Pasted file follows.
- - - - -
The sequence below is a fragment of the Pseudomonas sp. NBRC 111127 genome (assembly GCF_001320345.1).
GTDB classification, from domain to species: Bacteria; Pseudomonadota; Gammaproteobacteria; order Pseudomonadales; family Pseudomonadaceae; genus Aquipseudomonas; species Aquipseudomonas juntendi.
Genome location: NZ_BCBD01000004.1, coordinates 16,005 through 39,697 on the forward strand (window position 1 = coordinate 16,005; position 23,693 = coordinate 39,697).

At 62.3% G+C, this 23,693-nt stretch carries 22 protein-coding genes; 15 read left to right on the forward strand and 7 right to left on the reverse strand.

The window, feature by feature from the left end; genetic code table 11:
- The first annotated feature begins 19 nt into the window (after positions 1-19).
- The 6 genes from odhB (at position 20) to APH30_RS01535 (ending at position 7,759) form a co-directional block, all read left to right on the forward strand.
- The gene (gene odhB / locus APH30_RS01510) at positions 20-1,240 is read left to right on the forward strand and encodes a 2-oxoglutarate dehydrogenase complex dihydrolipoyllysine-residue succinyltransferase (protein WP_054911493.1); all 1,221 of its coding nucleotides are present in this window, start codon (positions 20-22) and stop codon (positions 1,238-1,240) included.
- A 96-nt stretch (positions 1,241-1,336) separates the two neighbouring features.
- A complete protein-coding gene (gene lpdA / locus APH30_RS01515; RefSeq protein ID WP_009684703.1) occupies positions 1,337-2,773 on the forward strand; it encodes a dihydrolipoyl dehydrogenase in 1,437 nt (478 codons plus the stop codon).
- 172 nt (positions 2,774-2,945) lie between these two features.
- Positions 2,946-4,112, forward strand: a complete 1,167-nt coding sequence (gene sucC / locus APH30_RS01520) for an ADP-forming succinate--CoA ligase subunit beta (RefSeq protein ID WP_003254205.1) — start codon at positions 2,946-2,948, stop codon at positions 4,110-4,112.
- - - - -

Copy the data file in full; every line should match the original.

The sequence below is a fragment of the Pseudomonas sp. NBRC 111127 genome (assembly GCF_001320345.1).
GTDB classification, from domain to species: Bacteria; Pseudomonadota; Gammaproteobacteria; order Pseudomonadales; family Pseudomonadaceae; genus Aquipseudomonas; species Aquipseudomonas juntendi.
Genome location: NZ_BCBD01000004.1, coordinates 16,005 through 39,697 on the forward strand (window position 1 = coordinate 16,005; position 23,693 = coordinate 39,697).

At 62.3% G+C, this 23,693-nt stretch carries 22 protein-coding genes; 15 read left to right on the forward strand and 7 right to left on the reverse strand.

The window, feature by feature from the left end; genetic code table 11:
- The first annotated feature begins 19 nt into the window (after positions 1-19).
- The 6 genes from odhB (at position 20) to APH30_RS01535 (ending at position 7,759) form a co-directional block, all read left to right on the forward strand.
- The gene (gene odhB / locus APH30_RS01510) at positions 20-1,240 is read left to right on the forward strand and encodes a 2-oxoglutarate dehydrogenase complex dihydrolipoyllysine-residue succinyltransferase (protein WP_054911493.1); all 1,221 of its coding nucleotides are present in this window, start codon (positions 20-22) and stop codon (positions 1,238-1,240) included.
- A 96-nt stretch (positions 1,241-1,336) separates the two neighbouring features.
- A complete protein-coding gene (gene lpdA / locus APH30_RS01515; RefSeq protein ID WP_009684703.1) occupies positions 1,337-2,773 on the forward strand; it encodes a dihydrolipoyl dehydrogenase in 1,437 nt (478 codons plus the stop codon).
- 172 nt (positions 2,774-2,945) lie between these two features.
- Positions 2,946-4,112, forward strand: a complete 1,167-nt coding sequence (gene sucC / locus APH30_RS01520) for an ADP-forming succinate--CoA ligase subunit beta (RefSeq protein ID WP_003254205.1) — start codon at positions 2,946-2,948, stop codon at positions 4,110-4,112.